Social media moderation teams and managers can find themselves faced with content that poses a real risk to their online community. Whether it is a threat from a vulnerable user, graphic or sexualized image, cyberbullying or a sexually inappropriate comment, the team will expect intervention from the social channel to ban the user, remove the content or help a vulnerable user.
The brand’s social media guidelines will probably tell the team to report the content to the social media platform so they can take the appropriate action. However, as there isn’t one catch-all ‘report’ button on platforms, the way you report content can make all the difference to whether it is removed or not.
Context is key
Social channels are often in the headlines for not taking action against a user or not removing offensive content. But take Crisp’s experience of reporting content to Facebook as an example, we find that their moderation team only review the piece of content you report to them – they do not investigate further. (With the overwhelming volume of content reported to Facebook, you can see why.)
This means that if a brand’s social media team came across a Facebook page with a suggestive name which contained hundreds of images of provocatively posed underage girls dressed in school uniform, the way in which the team reports it is vital.
If the team select one image and click ‘report image’, only the image would be sent for moderation, not the whole page. Without the other images or the page name, Facebook’s Content Reviewers cannot make the right decision.
However, if the social media team click ‘report group’, ‘report page’ or ‘report’ next to the profile’s name, the whole of the page will be sent for moderation. Facebook’s Content Reviewers would then be able to see the full context, including the group name, improper comments, the volume of similar images, and the type of people who have liked the page.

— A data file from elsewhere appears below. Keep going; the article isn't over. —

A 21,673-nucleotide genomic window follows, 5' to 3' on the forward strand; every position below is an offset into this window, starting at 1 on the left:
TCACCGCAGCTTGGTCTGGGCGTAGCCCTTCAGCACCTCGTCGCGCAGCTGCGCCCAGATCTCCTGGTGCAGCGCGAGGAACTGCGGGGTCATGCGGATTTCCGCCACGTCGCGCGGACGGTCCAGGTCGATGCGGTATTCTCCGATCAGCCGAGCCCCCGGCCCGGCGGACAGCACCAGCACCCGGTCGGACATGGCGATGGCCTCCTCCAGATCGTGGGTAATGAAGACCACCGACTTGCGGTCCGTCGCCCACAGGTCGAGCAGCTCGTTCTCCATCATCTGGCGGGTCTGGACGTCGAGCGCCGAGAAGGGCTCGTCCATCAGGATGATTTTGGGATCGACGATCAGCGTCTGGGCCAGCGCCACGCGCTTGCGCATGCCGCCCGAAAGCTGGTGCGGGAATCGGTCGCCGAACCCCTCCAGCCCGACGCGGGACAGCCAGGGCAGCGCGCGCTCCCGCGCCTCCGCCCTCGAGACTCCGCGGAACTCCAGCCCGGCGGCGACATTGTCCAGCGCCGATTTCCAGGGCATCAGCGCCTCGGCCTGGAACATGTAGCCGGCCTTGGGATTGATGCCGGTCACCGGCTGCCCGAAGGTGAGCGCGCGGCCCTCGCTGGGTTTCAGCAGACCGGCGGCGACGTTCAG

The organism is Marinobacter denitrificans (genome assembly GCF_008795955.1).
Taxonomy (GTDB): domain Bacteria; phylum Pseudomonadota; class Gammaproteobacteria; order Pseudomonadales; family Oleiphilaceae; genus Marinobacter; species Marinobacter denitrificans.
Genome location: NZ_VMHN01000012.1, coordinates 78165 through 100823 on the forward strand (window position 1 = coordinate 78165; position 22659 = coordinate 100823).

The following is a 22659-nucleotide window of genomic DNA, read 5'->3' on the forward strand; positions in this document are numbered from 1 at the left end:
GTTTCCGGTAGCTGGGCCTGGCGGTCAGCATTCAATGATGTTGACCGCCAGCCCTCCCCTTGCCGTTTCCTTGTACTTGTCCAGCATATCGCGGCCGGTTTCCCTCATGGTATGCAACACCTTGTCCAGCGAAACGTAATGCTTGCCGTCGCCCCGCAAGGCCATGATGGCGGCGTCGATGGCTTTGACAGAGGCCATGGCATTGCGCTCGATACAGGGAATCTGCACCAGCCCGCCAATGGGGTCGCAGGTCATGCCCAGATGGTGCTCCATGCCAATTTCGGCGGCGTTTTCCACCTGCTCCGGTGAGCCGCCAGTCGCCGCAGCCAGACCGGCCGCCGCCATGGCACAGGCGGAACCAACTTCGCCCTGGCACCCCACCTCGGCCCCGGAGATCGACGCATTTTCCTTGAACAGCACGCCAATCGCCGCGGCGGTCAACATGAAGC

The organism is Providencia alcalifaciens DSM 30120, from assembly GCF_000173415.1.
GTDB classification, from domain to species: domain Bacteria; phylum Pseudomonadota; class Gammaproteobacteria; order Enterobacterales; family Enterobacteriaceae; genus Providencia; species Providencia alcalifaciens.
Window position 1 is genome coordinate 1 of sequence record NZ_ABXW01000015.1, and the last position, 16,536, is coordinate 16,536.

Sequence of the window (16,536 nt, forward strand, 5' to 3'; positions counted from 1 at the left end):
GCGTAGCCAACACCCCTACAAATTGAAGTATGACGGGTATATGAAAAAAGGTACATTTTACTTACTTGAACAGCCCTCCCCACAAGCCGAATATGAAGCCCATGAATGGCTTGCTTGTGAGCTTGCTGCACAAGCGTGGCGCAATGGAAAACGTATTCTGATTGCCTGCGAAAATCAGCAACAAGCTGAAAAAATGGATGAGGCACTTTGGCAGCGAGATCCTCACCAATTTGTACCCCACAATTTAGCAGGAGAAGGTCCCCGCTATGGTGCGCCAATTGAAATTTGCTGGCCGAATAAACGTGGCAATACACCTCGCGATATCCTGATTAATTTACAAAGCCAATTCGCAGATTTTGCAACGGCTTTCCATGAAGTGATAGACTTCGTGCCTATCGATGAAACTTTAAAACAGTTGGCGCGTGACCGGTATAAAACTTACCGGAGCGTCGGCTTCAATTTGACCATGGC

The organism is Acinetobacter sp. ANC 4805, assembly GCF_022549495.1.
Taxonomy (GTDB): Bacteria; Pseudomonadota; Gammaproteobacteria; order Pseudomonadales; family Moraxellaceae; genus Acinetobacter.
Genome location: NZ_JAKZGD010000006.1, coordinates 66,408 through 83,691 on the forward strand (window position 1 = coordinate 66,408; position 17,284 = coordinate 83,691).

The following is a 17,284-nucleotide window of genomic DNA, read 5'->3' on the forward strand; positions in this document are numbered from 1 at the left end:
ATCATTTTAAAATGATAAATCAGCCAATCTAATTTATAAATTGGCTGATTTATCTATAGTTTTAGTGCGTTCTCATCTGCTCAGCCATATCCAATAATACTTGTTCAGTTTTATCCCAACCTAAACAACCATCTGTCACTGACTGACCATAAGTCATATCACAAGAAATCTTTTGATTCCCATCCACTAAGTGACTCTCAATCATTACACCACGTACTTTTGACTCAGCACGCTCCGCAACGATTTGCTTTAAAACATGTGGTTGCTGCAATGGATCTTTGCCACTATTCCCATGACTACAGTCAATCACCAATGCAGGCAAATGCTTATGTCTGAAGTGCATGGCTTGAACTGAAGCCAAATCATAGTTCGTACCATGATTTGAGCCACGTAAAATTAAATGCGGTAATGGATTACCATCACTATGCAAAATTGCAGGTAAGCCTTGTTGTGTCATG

To help a brand’s social community thrive, it is important to keep channels free from inappropriate content. So we’ve put together these simple rules to help social media moderators and managers report content effectively.
Golden rules for reporting social content
- Don’t report in the heat of the moment – take a few minutes to consider which ‘report’ button will best convey the full context of the offending content to the moderation team.
- Know your reporting options – social platforms have different reporting options, but on the whole these are Report Group, Report Profile, Report Page, Report Post, Report Image and Report Video. Each only reports that specific item.
- Be clear why you are reporting it – you will be asked why the content is offensive so that it can be sent automatically sent to the right team. Familiarize yourself with social platform’s community guidelines and be clear in your comment which principle the content violates.
- Consider your options – as content will not be removed simply because you report it, platforms give you other options such as blocking specific people, posts or pages.